“Wittgenstein belongs to history,” writes Thomas Carroll at the beginning of his book . But contrary to what many analytic philosophers think these days, Carroll’s point is not that Wittgenstein belongs only to history; rather, Carroll wants to highlight the relevance of Wittgenstein’s thought for contemporary philosophy of religion, and to do so, in part, by situating Wittgenstein within his historical context. More specifically, the book’s main aims are three: firstly, to question received interpretations of Wittgenstein and (...) to thereby indicate, more broadly, that received interpretations of philosophers should not be taken for granted; secondly, to show how a particular sensibility, which Carroll designates the “ethic of perspicuity,” runs through Wittgenstein’s work as a whole, constituting one of its guiding motifs; and thirdly, to emphasize the important role that philosophy of religion, especially of the sort inspired by Wittgenstein, can play in enhancing understanding ac .. (shrink)
This article tries to show William James’s presence in the works of Eugenio d’Ors by offering key textual evidence. Both the agreement and disagreement between these two philosophers can help to understand the intellectual itinerary of the Spanish philosopher.
The title of Thomas James's 2011 In Face of Reality: The Constructive Theology of Gordon D. Kaufman echoes the title of Gordon Kaufman's 1993 In Face of Mystery: A Constructive Theology. Kaufman's theology evolved over his long career, but mystery became his principal metaphor for God. In substituting reality for mystery, James signals his central project, which is to argue that Kaufman's theology offers an objective God who "really acts in the world" (1).For James, God's providential activity (...) is a touchstone of Christian theology. However, he asserts, contemporary science has left little space for God to act. Most theologians have responded by: 1) limiting interaction with scientific findings to preserve .. (shrink)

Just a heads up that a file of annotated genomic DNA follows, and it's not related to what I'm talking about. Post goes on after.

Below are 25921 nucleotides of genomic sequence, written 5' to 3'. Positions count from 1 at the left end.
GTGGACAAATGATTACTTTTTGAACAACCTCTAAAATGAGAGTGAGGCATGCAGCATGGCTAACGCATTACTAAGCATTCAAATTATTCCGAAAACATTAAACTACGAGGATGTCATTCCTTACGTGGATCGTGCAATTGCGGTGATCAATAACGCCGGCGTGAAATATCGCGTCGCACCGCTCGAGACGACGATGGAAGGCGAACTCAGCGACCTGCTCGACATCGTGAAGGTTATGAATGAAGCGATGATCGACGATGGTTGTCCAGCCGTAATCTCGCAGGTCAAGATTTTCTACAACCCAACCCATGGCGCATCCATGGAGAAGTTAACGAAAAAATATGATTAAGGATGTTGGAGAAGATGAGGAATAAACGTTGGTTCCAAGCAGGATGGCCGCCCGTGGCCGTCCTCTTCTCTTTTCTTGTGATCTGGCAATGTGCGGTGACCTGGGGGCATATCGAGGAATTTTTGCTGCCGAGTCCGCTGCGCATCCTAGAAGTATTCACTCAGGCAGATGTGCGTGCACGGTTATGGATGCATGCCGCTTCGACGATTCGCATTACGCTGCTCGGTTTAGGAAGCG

My study aims to offer a Schopenhauerian reading of Henry James's The Portrait of a Lady and D. H. Lawrence's The White Peacock. Throughout the dissertation, I am driven by two goals. First, I aim to examine the selected novels by considering Schopenhauer's philosophy. Secondly, I shall investigate why characters, especially the heroines, having recognised that their marriage was basically a mistake, still remained in their tormented relationships. Why it is important to answer this question and what makes this (...) a unique concern, especially in James's novel, is the possibility that previous studies and many other critiques have questioned the destiny of these heroines in regard to the novelists' anti-feminist tendencies or their social and personal concerns, while I believe that by using Schopenhauer's philosophy I can provide a deeper conceptualisation of the novels' ending. In so doing, in the second chapter I will describe the reception of Schopenhauer's philosophy in England, and the direct and indirect presence of his philosophy in Lawrence's and James's Works. In the third chapter, I concentrate on Schopenhauer's concept of freedom, morality and the will in James's novel. My fourth chapter considers Lawrence's philosophy of love and reveals how his philosophy differs from Schopenhauer's. Furthermore, it draws his readers' attention to the Schopenhauerian notion of the will-to-live, acknowledged in Lawrence's novel. (shrink)